The portfolio’s US electric and multi-utility holdings ended the month higher, with CenterPoint Energy (+9%), Eversource Energy (+7%) and NextEra Energy (+6%) among the best performers. These stocks have material growth opportunities to renew generation assets, as solar and wind replace coal-fired power stations; expand transmission lines; and replace ageing distribution networks. Regulated US utilities generally earn an allowed return on their assets (rate base) so capital investment leads directly to medium term earnings growth. Regulators remain supportive of this investment, as cheap input costs have enabled utilities to spend without raising customers’ bills.
North American pipeline operators recovered during September. Cheniere Energy (+6%) gained as investors focused on the company’s ability to drive substantial free cash flow growth by exporting Liquefied Natural Gas from the US into global markets. This growth is expected to enable the company to expand its business footprint and continue to strengthen its balance sheet; whilst implementing its recently announced share buyback program. Canada’s Enbridge Inc (+4%), rose as the market shrugged off recent news of regulatory and permitting delays to some of its pipeline projects and focused on its unique collection of valuable, long life energy infrastructure assets - including the world’s longest crude oil and liquids transportation system. US peer Williams (+4%) also gained as stock purchases by its management team in August added credence to the view that the company remains on track to achieve its long term forecast EBITDA2 growth rate of between 5% and 7% per annum, although this cannot be guaranteed.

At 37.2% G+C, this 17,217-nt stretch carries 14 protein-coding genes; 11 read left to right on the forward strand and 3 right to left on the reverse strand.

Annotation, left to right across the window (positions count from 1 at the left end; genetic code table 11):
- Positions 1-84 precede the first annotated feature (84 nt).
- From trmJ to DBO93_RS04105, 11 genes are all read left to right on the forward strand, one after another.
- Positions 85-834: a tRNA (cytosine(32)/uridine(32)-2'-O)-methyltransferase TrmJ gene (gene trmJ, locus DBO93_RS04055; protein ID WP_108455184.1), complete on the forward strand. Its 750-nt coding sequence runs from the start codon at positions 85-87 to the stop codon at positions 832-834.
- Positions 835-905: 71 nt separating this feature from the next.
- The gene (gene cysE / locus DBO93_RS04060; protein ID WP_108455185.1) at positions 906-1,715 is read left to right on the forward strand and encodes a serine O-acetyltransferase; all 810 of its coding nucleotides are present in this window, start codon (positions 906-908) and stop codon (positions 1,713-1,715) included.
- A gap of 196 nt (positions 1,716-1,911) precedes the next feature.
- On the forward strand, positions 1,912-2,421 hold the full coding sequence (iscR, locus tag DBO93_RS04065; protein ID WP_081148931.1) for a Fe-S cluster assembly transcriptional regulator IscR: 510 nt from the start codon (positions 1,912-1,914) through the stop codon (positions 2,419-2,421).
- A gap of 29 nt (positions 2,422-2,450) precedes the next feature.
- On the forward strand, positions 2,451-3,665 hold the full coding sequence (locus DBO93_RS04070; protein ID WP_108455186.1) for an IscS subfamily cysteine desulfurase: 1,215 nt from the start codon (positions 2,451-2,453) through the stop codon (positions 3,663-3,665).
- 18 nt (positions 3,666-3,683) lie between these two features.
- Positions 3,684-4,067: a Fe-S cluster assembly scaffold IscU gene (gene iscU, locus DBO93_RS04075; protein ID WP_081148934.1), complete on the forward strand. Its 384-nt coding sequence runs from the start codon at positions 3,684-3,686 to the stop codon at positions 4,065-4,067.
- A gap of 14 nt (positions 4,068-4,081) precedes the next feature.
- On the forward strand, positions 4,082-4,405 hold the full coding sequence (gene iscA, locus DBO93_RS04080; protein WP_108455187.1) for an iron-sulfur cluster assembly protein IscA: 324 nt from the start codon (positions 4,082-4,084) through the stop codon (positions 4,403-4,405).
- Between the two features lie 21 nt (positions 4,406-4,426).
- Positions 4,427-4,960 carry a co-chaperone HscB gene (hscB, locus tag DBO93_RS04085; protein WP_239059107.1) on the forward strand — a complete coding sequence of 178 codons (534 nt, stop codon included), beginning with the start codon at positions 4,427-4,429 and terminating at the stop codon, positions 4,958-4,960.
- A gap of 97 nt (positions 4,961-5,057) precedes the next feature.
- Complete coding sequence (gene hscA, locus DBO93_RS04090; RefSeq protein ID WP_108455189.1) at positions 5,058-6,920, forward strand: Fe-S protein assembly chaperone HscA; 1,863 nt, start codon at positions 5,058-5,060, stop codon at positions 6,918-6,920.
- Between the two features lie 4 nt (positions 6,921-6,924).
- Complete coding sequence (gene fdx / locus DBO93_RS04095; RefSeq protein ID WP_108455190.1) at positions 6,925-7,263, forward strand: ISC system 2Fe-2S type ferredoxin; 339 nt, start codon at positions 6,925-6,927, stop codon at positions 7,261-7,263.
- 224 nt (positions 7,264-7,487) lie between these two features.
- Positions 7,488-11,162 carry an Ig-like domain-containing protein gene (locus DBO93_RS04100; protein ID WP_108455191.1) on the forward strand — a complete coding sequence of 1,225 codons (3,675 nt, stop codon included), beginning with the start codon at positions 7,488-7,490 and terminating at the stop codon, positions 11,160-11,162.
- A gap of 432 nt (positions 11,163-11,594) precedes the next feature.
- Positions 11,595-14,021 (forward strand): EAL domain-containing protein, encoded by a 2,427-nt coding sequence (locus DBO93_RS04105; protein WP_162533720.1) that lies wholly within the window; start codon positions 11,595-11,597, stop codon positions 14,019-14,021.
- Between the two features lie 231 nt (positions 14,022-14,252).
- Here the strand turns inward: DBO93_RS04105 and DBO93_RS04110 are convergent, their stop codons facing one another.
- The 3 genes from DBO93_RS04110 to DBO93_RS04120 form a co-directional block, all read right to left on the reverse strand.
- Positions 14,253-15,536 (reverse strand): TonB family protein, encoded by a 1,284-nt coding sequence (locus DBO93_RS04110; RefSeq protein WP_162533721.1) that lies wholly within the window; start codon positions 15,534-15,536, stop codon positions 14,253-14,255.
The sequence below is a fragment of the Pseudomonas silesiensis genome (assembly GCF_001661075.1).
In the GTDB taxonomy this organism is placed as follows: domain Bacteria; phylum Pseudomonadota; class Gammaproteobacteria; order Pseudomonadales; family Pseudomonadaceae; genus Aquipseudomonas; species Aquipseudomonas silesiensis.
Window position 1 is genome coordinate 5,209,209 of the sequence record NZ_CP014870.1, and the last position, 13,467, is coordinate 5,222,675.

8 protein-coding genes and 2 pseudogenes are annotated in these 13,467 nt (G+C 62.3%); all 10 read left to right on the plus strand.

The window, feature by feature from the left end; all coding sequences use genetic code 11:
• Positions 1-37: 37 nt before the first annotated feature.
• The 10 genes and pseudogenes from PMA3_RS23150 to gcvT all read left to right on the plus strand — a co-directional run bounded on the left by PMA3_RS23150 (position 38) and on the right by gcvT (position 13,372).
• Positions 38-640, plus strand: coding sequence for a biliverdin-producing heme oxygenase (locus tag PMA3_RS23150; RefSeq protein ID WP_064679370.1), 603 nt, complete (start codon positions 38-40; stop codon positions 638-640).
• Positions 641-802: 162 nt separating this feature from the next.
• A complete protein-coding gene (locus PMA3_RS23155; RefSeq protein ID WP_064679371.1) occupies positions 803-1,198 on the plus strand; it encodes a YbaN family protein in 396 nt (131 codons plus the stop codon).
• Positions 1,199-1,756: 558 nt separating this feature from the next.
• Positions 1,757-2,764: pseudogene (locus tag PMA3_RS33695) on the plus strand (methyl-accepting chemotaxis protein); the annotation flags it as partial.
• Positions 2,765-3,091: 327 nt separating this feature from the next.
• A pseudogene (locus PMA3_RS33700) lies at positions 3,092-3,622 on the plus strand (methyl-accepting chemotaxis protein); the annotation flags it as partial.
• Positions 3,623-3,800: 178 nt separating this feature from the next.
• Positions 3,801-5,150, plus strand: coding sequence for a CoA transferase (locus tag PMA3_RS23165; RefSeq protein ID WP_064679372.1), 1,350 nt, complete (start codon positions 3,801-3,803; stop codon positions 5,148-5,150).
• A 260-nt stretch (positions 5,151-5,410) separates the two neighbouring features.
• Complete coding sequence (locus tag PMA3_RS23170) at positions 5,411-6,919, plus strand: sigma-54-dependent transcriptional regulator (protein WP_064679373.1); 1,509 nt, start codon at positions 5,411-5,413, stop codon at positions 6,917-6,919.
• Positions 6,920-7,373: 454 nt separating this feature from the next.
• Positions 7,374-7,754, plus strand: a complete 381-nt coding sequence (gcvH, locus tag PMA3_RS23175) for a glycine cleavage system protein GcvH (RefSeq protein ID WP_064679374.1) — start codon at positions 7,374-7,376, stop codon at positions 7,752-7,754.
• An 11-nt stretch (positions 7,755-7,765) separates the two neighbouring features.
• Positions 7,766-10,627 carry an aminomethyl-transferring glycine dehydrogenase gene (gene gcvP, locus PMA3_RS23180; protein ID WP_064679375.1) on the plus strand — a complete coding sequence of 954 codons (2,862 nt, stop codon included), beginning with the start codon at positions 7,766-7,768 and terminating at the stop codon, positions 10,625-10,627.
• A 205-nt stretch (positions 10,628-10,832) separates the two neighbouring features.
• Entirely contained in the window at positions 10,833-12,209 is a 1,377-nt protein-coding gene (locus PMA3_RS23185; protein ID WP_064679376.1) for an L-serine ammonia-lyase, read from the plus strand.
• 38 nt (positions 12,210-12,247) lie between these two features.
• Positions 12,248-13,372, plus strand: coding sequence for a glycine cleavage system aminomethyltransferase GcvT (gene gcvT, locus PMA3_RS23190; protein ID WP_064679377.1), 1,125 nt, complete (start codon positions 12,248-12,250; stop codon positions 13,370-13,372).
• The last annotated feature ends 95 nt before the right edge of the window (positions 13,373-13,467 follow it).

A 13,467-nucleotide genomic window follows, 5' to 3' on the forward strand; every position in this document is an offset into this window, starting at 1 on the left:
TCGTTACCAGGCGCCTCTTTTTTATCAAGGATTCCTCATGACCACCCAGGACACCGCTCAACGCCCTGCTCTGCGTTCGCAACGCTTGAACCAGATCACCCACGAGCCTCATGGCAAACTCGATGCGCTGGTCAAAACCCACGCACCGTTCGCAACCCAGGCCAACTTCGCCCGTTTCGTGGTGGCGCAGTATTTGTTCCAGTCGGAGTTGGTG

The worst performing stock in the portfolio was Chinese gas utility ENN Energy (-9%), which underperformed after the company’s chairman and controlling shareholder transferred his 33% stake of the firm into clean energy company ENN Ecological. The move could provide ENN Energy with easier access to cheap natural gas. However it also allows the chairman to realise profits on his ENN Energy holding; and serves as a reminder of the governance risks associated with this company. Jiangsu Expressway (-4%) also underperformed, despite achieving strong traffic growth (+12% and +22% year-on-year in the previous two months); and confirming it has seen no significant impact from the long running trade dispute between the US and China.
Tower stocks SBA Communications (-8%), American Tower (-4%) and Crown Castle (-3%) also lagged in September on concerns for near term earnings growth. The longer term structural growth story of mobile data demand driving long term earnings growth for the sector remains intact.
The Fund initiated positions in Central Japan Railway, CLP Holdings and Eiffage. Passenger rail company Central Japan Railway operates bullet train (shinkansen) lines connecting the densely populated cities of Tokyo, Nagoya and Osaka. Concerns for project cost overruns related to the company’s expensive and technologically complex maglev project have long represented a key overhang to this stock. After a sustained period of share price underperformance the company is now trading at levels which we believe more than reflect the associated risks.